In addition to VPA, there have been several early phase trials with a variety of other HDACI for the treatment of B cell NHL. Kelly and colleagues 82 reported on the first phase 1 study of intravenously administered vorinostat (previously known as SAHA) in patients with hematological malignancies. Of the 11 patients with B cell malignancies (HL n = 5, NHL n = 6), no patients with B cell NHL responded, although antitumor activity was seen in 2 patients with HD, including a 30% reduction of tumor burden in 1 patient that was maintained for 3 months, and stable disease in another patient for 8 months. A follow-up phase 1 study conducted by the same investigators 19 with an oral formulation of vorinostat revealed a favorable side effect profile and a maximum tolerated dose of 400 mg per day given for 14 consecutive days on an every-21-day cycle. This study enrolled a total of 25 patients with hematological malignancies, with the best response being a complete remission (CR) seen in a patient with transformed FL. Partial remissions (PRs) were seen in patients with transformed lymphoma and mycosis fungoides. A patient with HD had a 31% decrease in disease lasting for 10 months. These 2 studies of vorinostat in patients with solid tumors and hematological malignancies were among the first to show the potential activity of these compounds in B cell malignancies and HL. Another phase 1 trial of oral vorinostat was conducted in patients with B cell malignancies, as reported by investigators in Japan. 95 This trial enrolled 10 patients with B cell lymphomas at 2 dosing levels: 100 mg and 200 mg twice a day for 14/21 days. Four of the 10 patients responded, including 2 CRs and 1 PR seen in patients with FL and 1 PR in a patient with MCL. A dedicated phase 2 study of vorinostat in patients with relapsed DLBCL at a dose of 300 mg twice a day (14 days per 3 weeks or 3 days per week) has been reported. 96 Eighteen patients were enrolled, with 1 patient obtaining a CR lasting 468 days, and 1 patient who attained stable disease for 301 days. Based on this study and the collective experience from the phase 1 studies, it was concluded that vorinostat did not exhibit impressive single-agent activity in large B cell lymphoma. However, the maximal tolerated dose (MTD) that is now given on the label for vorinostat was not used to assess response in these studies and, based on the phase 1 experience by Duvic and colleagues, 36 this dose was poorly tolerated. A second phase II study evaluated vorinostat at a dose of 200 mg twice a day for 14/21 days in patients with relapsed and refractory indolent NHL.97, 98, and 99 This trial enrolled 33 patients (FL, 20; MCL, 8; marginal zone lymphoma [MZL], 7), of whom 6 patients achieved a CR, 4 attained a PR, and 4 had stable disease for an overall response rate (ORR) of 29% (CR+PR). Responses were limited to FL (40%) and MCL (28%), with no responses seen in MZL. Although the single-agent activity of vorinostat in DLBCL is variable, and probably low, these experiences raise 2 questions: (1) why do select patients achieve CR, whereas others do not; and (2) is the optimal pharmacokinetic profile and dosing of this agent different for these diseases?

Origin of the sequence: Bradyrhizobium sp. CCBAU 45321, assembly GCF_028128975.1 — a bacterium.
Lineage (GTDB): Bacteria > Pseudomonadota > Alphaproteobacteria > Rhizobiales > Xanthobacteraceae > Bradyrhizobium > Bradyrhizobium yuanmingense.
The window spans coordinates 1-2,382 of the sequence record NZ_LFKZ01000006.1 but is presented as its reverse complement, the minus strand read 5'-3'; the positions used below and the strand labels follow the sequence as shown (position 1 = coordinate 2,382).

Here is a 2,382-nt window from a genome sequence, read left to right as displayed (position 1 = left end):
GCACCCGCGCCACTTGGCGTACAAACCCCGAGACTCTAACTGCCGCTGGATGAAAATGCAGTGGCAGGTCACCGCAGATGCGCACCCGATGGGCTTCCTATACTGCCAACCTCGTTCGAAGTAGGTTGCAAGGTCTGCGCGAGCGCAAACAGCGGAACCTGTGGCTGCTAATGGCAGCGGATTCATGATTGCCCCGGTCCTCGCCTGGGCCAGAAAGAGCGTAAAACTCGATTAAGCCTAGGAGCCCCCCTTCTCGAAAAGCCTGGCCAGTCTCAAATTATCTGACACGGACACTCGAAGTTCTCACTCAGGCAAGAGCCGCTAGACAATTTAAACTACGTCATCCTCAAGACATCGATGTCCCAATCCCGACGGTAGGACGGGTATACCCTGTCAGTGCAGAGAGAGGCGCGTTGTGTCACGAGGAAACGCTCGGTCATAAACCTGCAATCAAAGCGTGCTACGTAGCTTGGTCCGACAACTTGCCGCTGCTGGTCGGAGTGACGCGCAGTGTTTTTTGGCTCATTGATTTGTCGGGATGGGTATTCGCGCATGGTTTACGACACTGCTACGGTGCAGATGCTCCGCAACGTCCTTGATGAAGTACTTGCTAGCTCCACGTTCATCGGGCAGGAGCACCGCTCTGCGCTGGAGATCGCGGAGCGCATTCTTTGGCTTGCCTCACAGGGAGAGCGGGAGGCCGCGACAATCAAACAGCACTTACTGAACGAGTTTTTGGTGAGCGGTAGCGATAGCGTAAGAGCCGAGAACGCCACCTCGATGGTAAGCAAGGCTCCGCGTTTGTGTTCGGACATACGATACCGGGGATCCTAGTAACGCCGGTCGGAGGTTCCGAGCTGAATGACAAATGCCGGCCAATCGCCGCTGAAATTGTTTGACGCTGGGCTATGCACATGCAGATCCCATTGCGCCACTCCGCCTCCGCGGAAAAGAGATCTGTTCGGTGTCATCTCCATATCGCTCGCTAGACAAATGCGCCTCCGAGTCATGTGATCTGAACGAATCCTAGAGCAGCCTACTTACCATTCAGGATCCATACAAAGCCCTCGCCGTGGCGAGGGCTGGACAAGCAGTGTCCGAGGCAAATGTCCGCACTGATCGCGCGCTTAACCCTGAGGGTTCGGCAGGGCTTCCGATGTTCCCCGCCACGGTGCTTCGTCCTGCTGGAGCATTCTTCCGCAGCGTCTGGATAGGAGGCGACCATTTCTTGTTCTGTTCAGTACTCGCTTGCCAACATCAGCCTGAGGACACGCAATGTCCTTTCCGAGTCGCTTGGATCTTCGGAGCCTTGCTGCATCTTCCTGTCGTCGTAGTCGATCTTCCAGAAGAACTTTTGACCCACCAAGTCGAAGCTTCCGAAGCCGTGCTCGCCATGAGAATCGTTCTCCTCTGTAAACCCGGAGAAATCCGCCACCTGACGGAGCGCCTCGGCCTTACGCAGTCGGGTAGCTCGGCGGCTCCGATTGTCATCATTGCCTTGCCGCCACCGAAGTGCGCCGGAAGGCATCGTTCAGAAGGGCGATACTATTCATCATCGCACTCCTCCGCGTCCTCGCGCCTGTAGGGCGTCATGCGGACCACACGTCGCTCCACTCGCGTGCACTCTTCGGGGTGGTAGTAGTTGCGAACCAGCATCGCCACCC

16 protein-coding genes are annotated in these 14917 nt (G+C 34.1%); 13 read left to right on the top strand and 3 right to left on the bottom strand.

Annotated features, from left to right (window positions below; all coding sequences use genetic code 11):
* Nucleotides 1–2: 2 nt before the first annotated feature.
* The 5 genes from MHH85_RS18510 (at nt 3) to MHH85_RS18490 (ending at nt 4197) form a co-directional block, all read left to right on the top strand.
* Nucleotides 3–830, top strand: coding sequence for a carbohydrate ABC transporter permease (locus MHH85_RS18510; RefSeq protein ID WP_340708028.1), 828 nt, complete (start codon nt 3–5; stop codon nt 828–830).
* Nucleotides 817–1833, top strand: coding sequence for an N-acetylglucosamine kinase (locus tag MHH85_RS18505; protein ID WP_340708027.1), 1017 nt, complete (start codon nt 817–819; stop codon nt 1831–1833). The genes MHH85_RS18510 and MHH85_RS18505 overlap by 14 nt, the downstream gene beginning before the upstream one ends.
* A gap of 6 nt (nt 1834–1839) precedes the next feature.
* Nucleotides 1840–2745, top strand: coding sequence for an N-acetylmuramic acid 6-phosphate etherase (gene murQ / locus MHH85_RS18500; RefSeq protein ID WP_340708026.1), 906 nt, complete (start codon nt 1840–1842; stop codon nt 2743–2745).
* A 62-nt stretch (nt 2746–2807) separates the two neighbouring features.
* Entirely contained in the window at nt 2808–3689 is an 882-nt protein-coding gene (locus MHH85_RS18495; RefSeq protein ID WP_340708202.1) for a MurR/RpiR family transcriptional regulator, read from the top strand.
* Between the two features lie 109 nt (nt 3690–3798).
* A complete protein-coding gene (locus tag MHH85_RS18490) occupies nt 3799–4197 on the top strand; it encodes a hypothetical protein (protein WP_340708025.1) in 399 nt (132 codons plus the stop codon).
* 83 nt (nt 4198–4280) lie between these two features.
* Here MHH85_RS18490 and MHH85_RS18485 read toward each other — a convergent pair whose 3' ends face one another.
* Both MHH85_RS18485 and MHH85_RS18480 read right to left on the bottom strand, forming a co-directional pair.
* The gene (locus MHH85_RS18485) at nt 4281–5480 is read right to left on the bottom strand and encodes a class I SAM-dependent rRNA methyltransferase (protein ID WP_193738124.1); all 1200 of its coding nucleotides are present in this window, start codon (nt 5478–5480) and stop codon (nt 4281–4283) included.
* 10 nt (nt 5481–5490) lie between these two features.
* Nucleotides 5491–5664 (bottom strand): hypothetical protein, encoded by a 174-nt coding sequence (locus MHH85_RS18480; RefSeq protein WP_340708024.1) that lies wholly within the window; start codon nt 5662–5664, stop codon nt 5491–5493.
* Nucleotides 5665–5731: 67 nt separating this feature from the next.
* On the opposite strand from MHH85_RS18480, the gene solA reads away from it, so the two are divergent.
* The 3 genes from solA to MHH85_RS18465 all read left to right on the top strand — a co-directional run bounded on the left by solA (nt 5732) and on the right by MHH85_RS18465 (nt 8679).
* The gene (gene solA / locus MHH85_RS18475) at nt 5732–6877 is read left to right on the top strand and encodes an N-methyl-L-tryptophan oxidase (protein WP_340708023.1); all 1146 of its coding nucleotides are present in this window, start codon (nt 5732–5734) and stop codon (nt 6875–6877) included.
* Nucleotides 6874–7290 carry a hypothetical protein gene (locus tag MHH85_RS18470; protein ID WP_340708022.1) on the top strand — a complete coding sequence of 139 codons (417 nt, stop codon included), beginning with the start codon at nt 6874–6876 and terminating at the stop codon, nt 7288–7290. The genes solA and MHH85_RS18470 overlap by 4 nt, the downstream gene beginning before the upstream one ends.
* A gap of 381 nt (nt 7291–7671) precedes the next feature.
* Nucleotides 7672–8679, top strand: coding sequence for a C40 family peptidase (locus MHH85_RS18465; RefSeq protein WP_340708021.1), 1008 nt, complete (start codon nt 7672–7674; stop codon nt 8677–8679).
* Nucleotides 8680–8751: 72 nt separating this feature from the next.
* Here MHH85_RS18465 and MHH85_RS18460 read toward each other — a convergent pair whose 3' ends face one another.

One strategy to improve the efficacy of HDACIs in B cell lymphomas has been to evaluate more potent HDACI in the treatment of B cell lymphomas to look for stronger signals of activity. Most phase I trials are conducted to include the broad category of lymphoid diagnoses that initially encompass both B and T cells with the idea of expanding the trial to a specific subtype if a positive signal is found in a specific diagnostic group. Belinostat, a potent hydroxamic acid HDACI, is currently in development for the treatment of lymphoma, in particular peripheral T cell lymphoma (PTCL). Similarly to vorinostat, it has an oral and IV formulation, although most data collected to date are with the IV formulation. 99 The initial phase I trial of belinostat in advanced solid tumors established an MTD of 1000 mg/m2 given intravenously for 5 days as a 30-minute infusion. This dose was confirmed as the MTD in a parallel study of the same agent in hematological malignancies, with no additional toxicity seen in this group of patients. 98 This study enrolled 11 patients (DLBCL n = 7, transformed CLL n = 2, transformed FL n = 4, CLL n = 2). No objective responses were seen in any patients, although some patients experienced stabilization of disease (DLBCL n = 2, CLL n = 3). For ease of administration, the oral formulation of belinostat is being developed and a phase 1 study of oral belinostat in patients with all subtypes of NHL is underway. The starting dose was 750 mg/m2, with planned escalations until the MTD is reached. Interim results are to reported at ASH (American Society of Hematology) 2011. 100 The MTD has been established at 1500 mg a day for 14 days in a 21-day cycle. Results have shown 1 CR (duration 2+ cycles) in patients with NHL, 1 PR (duration 8 cycles) in patients with HD, and stable disease has been noted in 12 patients (duration 1–24 cycles, median 1.5). Aside from the 1 CR and 1 PR, tumor shrinkage between 25% and 50% was noted in 8 patients. PCI-2478 is an orally administered HDACI belonging to the class of hydroxamic acid. Evans and colleagues 101 reported the results of the initial phase I data at ASH 2010. One patient with FL achieved a CR, whereas 4 PRs and 7 stable disease responses were noted in 20 other evaluable patients. This study showed that there are no cardiac effects or prolongation of the QTc interval noted with this agent. A phase II portion of the trial is planned.